Sprinkle the flour on a flat plate and dredge each polenta triangle in flour. Ready a plate lined with several layers of paper towels.
Place a large skillet (preferably cast iron) over medium-high heat and film it with a thin layer of canola oil. Sear the polenta triangles on each side until they are crispy and golden brown, about 5 minutes. Add more oil as needed between batches. Transfer the seared polenta to the paper towel–lined plate to absorb excess oil.
To assemble the dish, place two polenta triangles on each plate. Top with hot tomato sauce. Sprinkle with the parsley and pine nuts, and serve immediately.
1 Serving (2 polenta triangles plus ¼ of the sauce): Calories: 620 | Fat: 33g | Carbs: 73g |
Protein: 19g | Sodium: 1120mg | Dietary Fiber: 52% | Potassium: 60% | Vitamin A: 110% |
Vitamin C: 310% | Vitamin E: 30% | Thiamin: 30% | Niacin: 30% | Vitamin B6: 35% | Folate: 35% |
Iron: 50% | Copper: 40% | Phosphorus: 25% | Magnesium: 30%
Spicy Heirloom Tomato Sauce
Growing up in New York City, I had tomatoes that were hard, cold, tasteless wedges on iceberg lettuce salads. The first time I saw, smelled, and tasted a vine-ripened heirloom tomato, I was beside myself with joy. Miraculous! It took growing and having more heirloom tomatoes than we could possibly eat fresh to enable me to cook them into a sauce. Homemade heirloom tomato sauce turns the simplest pasta night into a gourmet dinner. I am so lucky because my husband, Drew, has become an avid tomato gardener, and he makes huge batches of sauce that we freeze in zip-top bags so we can enjoy the taste of peak summer all year long. This version is the Goodman classic sauce with a little extra kick from red pepper flakes to spice it up a bit. It’s the perfect accompaniment to Marea’s delectable seared polenta cakes. If you plan on doubling or tripling this recipe, you’ll want to peel the tomatoes first (see Note). Otherwise, you can do what I usually do, and use tongs to pick the skins out of the sauce as it simmers. Marea doesn’t mind the skins, and just leaves them in her sauce. The choice is yours. —Myra
3 tbsp olive oil, plus more for the baking dish
1 large yellow onion, coarsely chopped
2 ½ tbsp chopped garlic
¾ tsp red pepper flakes
6 lb/2.7 kg ripe heirloom tomatoes (quartered if you are not peeling them)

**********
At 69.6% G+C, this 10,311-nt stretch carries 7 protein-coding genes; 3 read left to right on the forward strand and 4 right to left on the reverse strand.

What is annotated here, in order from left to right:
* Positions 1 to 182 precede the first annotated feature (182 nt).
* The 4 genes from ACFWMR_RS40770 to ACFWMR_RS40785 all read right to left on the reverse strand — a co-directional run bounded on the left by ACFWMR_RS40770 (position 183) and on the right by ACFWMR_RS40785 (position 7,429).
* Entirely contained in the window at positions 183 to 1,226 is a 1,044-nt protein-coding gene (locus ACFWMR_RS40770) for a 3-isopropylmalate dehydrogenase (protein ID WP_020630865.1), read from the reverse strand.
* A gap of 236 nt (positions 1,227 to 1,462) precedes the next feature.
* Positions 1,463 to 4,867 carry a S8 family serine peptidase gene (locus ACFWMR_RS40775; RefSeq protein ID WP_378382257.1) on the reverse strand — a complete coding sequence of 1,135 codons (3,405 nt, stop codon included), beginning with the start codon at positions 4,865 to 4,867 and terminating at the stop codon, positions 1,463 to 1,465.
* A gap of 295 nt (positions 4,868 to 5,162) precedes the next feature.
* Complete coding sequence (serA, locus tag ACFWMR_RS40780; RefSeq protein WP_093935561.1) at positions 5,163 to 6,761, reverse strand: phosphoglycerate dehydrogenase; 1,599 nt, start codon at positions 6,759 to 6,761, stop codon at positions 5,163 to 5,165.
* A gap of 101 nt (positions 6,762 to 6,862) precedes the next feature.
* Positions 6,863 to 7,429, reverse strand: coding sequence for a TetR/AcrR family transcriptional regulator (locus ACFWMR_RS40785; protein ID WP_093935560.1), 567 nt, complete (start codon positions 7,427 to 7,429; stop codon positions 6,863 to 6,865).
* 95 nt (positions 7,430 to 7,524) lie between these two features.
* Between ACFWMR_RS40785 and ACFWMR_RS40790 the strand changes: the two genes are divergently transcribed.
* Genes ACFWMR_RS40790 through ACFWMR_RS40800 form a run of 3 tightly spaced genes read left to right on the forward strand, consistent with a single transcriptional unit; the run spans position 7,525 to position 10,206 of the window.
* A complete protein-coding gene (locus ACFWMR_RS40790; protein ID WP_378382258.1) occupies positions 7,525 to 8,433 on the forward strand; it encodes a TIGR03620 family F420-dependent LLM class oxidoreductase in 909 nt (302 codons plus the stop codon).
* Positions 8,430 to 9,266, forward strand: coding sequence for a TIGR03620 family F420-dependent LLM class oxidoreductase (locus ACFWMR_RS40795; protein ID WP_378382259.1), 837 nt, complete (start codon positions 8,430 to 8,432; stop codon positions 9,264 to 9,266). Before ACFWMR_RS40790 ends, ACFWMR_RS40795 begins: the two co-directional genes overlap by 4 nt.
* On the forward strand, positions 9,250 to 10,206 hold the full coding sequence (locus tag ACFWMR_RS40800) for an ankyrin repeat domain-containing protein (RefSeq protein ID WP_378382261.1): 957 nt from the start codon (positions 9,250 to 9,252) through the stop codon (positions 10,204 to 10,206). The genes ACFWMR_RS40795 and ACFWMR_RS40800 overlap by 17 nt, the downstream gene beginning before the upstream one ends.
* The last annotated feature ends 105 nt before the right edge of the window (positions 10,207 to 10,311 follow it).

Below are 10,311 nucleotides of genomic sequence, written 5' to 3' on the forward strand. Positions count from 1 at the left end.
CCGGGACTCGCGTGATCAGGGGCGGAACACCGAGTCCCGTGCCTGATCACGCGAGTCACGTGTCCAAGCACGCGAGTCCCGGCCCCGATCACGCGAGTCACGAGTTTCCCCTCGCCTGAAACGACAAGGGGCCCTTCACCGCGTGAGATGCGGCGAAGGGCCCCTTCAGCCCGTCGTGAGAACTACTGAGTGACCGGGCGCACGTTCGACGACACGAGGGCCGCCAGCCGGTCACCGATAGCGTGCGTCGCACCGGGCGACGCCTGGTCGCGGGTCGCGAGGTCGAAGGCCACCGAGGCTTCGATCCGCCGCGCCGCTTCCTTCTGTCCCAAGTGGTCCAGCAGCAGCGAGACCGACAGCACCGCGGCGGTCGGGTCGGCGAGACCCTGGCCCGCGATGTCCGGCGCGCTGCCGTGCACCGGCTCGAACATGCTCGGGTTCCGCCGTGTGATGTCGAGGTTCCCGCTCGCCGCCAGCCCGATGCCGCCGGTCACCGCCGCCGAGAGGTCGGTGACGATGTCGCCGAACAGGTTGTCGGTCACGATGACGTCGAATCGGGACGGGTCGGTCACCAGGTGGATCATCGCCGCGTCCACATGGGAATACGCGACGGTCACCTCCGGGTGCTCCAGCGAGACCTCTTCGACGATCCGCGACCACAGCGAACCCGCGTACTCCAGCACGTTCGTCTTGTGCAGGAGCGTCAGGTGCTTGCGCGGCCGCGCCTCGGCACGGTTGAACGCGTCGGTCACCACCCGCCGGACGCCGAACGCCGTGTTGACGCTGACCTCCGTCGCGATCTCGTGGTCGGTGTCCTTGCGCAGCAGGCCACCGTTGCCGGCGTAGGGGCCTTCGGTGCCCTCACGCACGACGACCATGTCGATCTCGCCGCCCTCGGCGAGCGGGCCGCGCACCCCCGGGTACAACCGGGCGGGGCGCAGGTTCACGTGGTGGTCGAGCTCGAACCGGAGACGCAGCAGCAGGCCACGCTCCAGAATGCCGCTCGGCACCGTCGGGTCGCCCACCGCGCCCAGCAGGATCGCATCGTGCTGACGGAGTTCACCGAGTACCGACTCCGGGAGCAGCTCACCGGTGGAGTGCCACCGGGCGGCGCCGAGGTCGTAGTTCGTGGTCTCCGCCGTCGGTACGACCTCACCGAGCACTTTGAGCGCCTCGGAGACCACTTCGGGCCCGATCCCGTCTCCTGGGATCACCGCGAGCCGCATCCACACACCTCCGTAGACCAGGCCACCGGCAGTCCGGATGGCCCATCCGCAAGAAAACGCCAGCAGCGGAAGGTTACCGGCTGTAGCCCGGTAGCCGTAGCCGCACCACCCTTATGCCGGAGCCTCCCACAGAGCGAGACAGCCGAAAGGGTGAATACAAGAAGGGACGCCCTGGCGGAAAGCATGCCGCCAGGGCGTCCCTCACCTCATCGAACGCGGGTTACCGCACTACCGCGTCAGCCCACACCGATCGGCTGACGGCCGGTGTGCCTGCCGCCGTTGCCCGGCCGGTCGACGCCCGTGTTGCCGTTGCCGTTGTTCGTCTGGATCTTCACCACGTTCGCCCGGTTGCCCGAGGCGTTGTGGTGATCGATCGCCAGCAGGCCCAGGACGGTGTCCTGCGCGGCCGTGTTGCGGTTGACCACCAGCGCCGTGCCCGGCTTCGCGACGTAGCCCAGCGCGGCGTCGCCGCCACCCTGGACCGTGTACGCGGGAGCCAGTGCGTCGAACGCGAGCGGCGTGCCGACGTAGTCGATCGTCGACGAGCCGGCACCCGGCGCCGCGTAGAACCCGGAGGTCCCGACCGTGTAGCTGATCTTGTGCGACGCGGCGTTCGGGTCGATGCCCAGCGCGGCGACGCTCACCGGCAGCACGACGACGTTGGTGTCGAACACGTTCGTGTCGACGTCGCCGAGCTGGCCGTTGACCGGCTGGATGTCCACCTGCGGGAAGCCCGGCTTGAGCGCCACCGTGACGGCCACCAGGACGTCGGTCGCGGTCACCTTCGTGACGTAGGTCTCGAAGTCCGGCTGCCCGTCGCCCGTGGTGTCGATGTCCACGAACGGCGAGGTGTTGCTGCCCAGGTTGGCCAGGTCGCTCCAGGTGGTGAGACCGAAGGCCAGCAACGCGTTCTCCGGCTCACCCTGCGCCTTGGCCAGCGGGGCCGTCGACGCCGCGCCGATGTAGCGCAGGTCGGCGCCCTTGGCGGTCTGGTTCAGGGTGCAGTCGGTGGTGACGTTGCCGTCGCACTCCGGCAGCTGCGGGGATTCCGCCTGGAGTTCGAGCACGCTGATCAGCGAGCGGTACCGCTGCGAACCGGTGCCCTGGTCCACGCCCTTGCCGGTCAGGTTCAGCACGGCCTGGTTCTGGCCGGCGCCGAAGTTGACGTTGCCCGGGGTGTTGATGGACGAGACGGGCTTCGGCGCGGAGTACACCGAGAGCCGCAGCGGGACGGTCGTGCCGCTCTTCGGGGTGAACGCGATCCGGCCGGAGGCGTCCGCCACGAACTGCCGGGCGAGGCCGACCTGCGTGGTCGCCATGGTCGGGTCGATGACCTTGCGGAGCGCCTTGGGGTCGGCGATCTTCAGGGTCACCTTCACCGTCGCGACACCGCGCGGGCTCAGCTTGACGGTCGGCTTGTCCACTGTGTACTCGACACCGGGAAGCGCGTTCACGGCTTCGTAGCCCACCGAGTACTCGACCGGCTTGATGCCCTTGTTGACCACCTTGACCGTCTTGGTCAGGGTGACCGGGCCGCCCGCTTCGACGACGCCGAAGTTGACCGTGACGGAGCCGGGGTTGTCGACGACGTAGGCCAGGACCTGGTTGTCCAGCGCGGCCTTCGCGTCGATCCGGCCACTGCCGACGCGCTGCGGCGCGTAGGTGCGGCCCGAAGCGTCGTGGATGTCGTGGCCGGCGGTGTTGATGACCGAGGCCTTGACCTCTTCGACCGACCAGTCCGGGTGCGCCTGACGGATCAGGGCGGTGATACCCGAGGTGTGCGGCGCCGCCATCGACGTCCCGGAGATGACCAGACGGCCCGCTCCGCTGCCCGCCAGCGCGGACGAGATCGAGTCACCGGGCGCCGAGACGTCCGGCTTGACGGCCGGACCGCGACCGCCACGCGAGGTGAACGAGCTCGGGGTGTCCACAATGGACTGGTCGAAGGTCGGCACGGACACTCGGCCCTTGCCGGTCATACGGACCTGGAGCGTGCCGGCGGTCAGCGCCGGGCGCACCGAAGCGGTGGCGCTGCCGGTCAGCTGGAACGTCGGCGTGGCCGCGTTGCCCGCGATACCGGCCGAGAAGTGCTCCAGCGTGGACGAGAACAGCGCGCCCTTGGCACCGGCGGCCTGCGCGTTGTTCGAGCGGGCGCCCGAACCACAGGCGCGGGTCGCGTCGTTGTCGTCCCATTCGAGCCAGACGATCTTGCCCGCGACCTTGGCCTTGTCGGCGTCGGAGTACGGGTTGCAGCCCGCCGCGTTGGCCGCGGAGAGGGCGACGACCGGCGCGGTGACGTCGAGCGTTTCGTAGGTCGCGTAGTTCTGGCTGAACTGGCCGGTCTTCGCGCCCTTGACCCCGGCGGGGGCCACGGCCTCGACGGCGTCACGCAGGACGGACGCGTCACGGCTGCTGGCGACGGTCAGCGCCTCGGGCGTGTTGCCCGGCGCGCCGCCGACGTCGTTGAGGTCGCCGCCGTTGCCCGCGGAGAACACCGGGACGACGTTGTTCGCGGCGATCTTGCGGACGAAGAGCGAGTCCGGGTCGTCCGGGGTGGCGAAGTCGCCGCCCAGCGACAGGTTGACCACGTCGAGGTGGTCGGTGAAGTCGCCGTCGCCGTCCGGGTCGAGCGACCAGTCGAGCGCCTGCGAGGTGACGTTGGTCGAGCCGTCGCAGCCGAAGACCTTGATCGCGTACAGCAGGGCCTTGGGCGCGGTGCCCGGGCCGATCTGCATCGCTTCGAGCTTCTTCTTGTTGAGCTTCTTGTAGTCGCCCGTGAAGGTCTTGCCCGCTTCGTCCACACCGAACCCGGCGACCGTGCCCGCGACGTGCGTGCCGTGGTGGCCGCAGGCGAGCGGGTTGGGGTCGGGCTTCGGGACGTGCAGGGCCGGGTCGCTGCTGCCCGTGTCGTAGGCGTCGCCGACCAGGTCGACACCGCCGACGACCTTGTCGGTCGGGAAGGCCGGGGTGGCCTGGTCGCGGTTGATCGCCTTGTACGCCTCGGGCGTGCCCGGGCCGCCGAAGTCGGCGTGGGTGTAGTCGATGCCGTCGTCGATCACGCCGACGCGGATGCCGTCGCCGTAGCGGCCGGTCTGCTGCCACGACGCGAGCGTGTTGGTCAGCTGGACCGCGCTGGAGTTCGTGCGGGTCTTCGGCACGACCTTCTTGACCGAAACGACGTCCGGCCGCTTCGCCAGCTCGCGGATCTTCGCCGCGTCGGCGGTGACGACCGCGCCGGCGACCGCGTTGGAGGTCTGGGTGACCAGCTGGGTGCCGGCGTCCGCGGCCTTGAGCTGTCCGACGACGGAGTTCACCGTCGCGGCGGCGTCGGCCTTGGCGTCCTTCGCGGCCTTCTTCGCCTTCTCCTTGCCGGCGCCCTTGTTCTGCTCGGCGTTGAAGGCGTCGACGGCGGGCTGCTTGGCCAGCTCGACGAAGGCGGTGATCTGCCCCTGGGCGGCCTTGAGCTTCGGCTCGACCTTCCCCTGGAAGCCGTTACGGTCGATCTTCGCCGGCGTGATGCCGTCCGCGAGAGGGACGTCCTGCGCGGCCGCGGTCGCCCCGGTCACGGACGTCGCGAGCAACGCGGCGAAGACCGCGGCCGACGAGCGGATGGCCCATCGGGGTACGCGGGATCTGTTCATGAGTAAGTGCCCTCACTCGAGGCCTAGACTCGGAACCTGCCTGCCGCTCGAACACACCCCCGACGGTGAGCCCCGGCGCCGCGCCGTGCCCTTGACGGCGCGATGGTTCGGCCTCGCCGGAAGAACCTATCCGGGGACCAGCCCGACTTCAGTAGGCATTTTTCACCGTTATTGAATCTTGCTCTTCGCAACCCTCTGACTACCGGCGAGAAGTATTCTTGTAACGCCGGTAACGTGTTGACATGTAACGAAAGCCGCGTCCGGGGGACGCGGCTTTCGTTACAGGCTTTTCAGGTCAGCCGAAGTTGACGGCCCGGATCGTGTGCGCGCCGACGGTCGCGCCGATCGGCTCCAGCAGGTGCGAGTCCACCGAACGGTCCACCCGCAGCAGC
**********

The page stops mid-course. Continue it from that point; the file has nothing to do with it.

¼ cup plus 2 tbsp/90 ml tomato paste
Freshly ground black pepper
¾ cup/25 g packed chopped fresh basil
Heat the oil in a large, nonreactive pot over medium heat. Add the onion and cook, stirring frequently, until it softens but does not brown, 8 to 10 minutes.
Add the garlic and red pepper flakes and cook, stirring frequently, another 2 minutes. Stir in the tomatoes, cover the pot, and cook, stirring frequently, until the tomatoes are soft, about 10 minutes. Using a potato masher, mash the tomatoes to break up the chunks. Add the tomato paste and ½ tsp salt and simmer, uncovered, stirring frequently, until the sauce thickens to the desired consistency, 30 to 45 minutes.
Season with salt and pepper. Add the basil and simmer for 2 minutes more. Remove the pot from the heat. The sauce can be refrigerated, covered, for up to 1 week, and frozen for up to 1 year.
Note: Peeling Tomatoes
Cut a small X in the bottom of each tomato. Fill a large bowl with ice and water and set aside. Fill a large pot with water and bring it to a boil over high heat. Add four or five tomatoes to the pot and cook until the skins begin to wrinkle and split, 30 to 90 seconds. Using tongs or a slotted spoon, transfer the tomatoes to the bowl of ice water. Let the water in the pot return to a boil, and continue blanching the remaining tomatoes in small batches. If the water in the bowl gets warm, add more ice. When the tomatoes are cool enough to handle, pull off the skins with your fingers; they should come off easily.
1 Serving: Calories: 250 | Fat: 12g | Carbs: 36g | Protein: 9g | Sodium: 530mg | Dietary Fiber: 28% |
Potassium: 53% | Vitamin A: 110% | Vitamin C: 310% | Vitamin E: 25% | Thiamin: 20% | Niacin: 25% |Vitamin B6: 35% | Folate: 30% | Iron: 35% | Copper: 15% | Phosphorus: 25% | Magnesium: 20%